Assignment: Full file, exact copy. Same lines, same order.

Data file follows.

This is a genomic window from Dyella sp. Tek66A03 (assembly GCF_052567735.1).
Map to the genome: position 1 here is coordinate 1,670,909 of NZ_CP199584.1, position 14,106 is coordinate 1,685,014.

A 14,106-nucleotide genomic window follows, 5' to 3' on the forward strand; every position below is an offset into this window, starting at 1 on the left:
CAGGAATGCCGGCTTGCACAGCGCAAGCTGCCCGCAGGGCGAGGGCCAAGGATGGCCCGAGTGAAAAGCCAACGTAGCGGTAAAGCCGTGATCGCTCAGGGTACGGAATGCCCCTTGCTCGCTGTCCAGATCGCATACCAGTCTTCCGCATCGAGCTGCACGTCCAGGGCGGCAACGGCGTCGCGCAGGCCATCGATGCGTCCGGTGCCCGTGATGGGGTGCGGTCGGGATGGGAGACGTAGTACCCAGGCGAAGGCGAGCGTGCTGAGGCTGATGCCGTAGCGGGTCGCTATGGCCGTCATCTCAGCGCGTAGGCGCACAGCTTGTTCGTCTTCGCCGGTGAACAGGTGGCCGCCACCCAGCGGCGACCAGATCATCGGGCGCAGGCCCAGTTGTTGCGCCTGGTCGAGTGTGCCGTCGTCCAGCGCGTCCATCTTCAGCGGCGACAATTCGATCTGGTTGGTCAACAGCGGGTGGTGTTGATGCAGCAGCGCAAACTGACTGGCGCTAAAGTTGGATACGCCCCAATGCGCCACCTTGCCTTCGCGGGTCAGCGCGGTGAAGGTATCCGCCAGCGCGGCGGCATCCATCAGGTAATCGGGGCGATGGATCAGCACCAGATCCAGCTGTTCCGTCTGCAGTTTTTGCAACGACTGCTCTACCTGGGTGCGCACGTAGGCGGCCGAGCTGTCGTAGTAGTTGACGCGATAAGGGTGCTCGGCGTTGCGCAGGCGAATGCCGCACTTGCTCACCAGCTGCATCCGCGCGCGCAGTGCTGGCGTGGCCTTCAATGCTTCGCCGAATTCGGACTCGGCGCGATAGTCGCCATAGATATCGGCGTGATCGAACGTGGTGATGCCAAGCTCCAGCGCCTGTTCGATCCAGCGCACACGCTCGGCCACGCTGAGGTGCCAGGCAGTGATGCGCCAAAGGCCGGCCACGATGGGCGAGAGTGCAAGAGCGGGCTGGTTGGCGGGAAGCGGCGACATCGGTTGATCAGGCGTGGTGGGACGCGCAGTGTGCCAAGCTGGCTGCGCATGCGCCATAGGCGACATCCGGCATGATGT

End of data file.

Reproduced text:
This is a genomic window from Dyella sp. Tek66A03 (assembly GCF_052567735.1).
Map to the genome: position 1 here is coordinate 1,670,909 of NZ_CP199584.1, position 14,106 is coordinate 1,685,014.

A 14,106-nucleotide genomic window follows, 5' to 3' on the forward strand; every position below is an offset into this window, starting at 1 on the left:
CAGGAATGCCGGCTTGCACAGCGCAAGCTGCCCGCAGGGCGAGGGCCAAGGATGGCCCGAGTGAAAAGCCAACGTAGCGGTAAAGCCGTGATCGCTCAGGGTACGGAATGCCCCTTGCTCGCTGTCCAGATCGCATACCAGTCTTCCGCATCGAGCTGCACGTCCAGGGCGGCAACGGCGTCGCGCAGGCCATCGATGCGTCCGGTGCCCGTGATGGGGTGCGGTCGGGATGGGAGACGTAGTACCCAGGCGAAGGCGAGCGTGCTGAGGCTGATGCCGTAGCGGGTCGCTATGGCCGTCATCTCAGCGCGTAGGCGCACAGCTTGTTCGTCTTCGCCGGTGAACAGGTGGCCGCCACCCAGCGGCGACCAGATCATCGGGCGCAGGCCCAGTTGTTGCGCCTGGTCGAGTGTGCCGTCGTCCAGCGCGTCCATCTTCAGCGGCGACAATTCGATCTGGTTGGTCAACAGCGGGTGGTGTTGATGCAGCAGCGCAAACTGACTGGCGCTAAAGTTGGATACGCCCCAATGCGCCACCTTGCCTTCGCGGGTCAGCGCGGTGAAGGTATCCGCCAGCGCGGCGGCATCCATCAGGTAATCGGGGCGATGGATCAGCACCAGATCCAGCTGTTCCGTCTGCAGTTTTTGCAACGACTGCTCTACCTGGGTGCGCACGTAGGCGGCCGAGCTGTCGTAGTAGTTGACGCGATAAGGGTGCTCGGCGTTGCGCAGGCGAATGCCGCACTTGCTCACCAGCTGCATCCGCGCGCGCAGTGCTGGCGTGGCCTTCAATGCTTCGCCGAATTCGGACTCGGCGCGATAGTCGCCATAGATATCGGCGTGATCGAACGTGGTGATGCCAAGCTCCAGCGCCTGTTCGATCCAGCGCACACGCTCGGCCACGCTGAGGTGCCAGGCAGTGATGCGCCAAAGGCCGGCCACGATGGGCGAGAGTGCAAGAGCGGGCTGGTTGGCGGGAAGCGGCGACATCGGTTGATCAGGCGTGGTGGGACGCGCAGTGTGCCAAGCTGGCTGCGCATGCGCCATAGGCGACATCCGGCATGATGT